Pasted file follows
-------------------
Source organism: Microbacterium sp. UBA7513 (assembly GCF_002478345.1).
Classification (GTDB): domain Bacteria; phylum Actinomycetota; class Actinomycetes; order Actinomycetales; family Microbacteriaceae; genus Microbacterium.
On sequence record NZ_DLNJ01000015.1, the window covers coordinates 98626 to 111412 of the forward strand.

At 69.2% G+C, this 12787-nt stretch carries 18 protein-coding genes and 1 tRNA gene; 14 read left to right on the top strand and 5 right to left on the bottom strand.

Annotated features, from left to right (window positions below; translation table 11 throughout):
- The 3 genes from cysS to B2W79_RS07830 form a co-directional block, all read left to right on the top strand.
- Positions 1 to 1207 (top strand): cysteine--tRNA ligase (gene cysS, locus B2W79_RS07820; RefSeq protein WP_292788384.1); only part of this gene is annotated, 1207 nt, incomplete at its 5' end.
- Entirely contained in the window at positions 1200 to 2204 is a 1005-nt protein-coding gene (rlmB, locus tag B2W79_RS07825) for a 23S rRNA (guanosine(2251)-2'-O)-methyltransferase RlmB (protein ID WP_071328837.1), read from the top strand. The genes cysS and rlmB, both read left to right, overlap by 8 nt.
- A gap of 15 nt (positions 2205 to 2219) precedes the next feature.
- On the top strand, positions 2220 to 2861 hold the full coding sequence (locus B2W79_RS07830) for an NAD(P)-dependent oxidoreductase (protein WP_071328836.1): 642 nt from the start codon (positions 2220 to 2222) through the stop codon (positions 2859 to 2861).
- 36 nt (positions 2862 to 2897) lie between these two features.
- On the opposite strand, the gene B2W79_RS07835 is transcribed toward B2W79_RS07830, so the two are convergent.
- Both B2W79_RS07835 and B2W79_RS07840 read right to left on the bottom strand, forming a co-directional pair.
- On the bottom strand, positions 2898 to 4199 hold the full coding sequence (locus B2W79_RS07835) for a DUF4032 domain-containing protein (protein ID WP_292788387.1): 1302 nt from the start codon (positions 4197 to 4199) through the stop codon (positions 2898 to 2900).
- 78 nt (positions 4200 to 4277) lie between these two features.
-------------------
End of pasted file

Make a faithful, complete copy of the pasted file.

Source organism: Microbacterium sp. UBA7513 (assembly GCF_002478345.1).
Classification (GTDB): domain Bacteria; phylum Actinomycetota; class Actinomycetes; order Actinomycetales; family Microbacteriaceae; genus Microbacterium.
On sequence record NZ_DLNJ01000015.1, the window covers coordinates 98626 to 111412 of the forward strand.

At 69.2% G+C, this 12787-nt stretch carries 18 protein-coding genes and 1 tRNA gene; 14 read left to right on the top strand and 5 right to left on the bottom strand.

Annotated features, from left to right (window positions below; translation table 11 throughout):
- The 3 genes from cysS to B2W79_RS07830 form a co-directional block, all read left to right on the top strand.
- Positions 1 to 1207 (top strand): cysteine--tRNA ligase (gene cysS, locus B2W79_RS07820; RefSeq protein WP_292788384.1); only part of this gene is annotated, 1207 nt, incomplete at its 5' end.
- Entirely contained in the window at positions 1200 to 2204 is a 1005-nt protein-coding gene (rlmB, locus tag B2W79_RS07825) for a 23S rRNA (guanosine(2251)-2'-O)-methyltransferase RlmB (protein ID WP_071328837.1), read from the top strand. The genes cysS and rlmB, both read left to right, overlap by 8 nt.
- A gap of 15 nt (positions 2205 to 2219) precedes the next feature.
- On the top strand, positions 2220 to 2861 hold the full coding sequence (locus B2W79_RS07830) for an NAD(P)-dependent oxidoreductase (protein WP_071328836.1): 642 nt from the start codon (positions 2220 to 2222) through the stop codon (positions 2859 to 2861).
- 36 nt (positions 2862 to 2897) lie between these two features.
- On the opposite strand, the gene B2W79_RS07835 is transcribed toward B2W79_RS07830, so the two are convergent.
- Both B2W79_RS07835 and B2W79_RS07840 read right to left on the bottom strand, forming a co-directional pair.
- On the bottom strand, positions 2898 to 4199 hold the full coding sequence (locus B2W79_RS07835) for a DUF4032 domain-containing protein (protein ID WP_292788387.1): 1302 nt from the start codon (positions 4197 to 4199) through the stop codon (positions 2898 to 2900).
- 78 nt (positions 4200 to 4277) lie between these two features.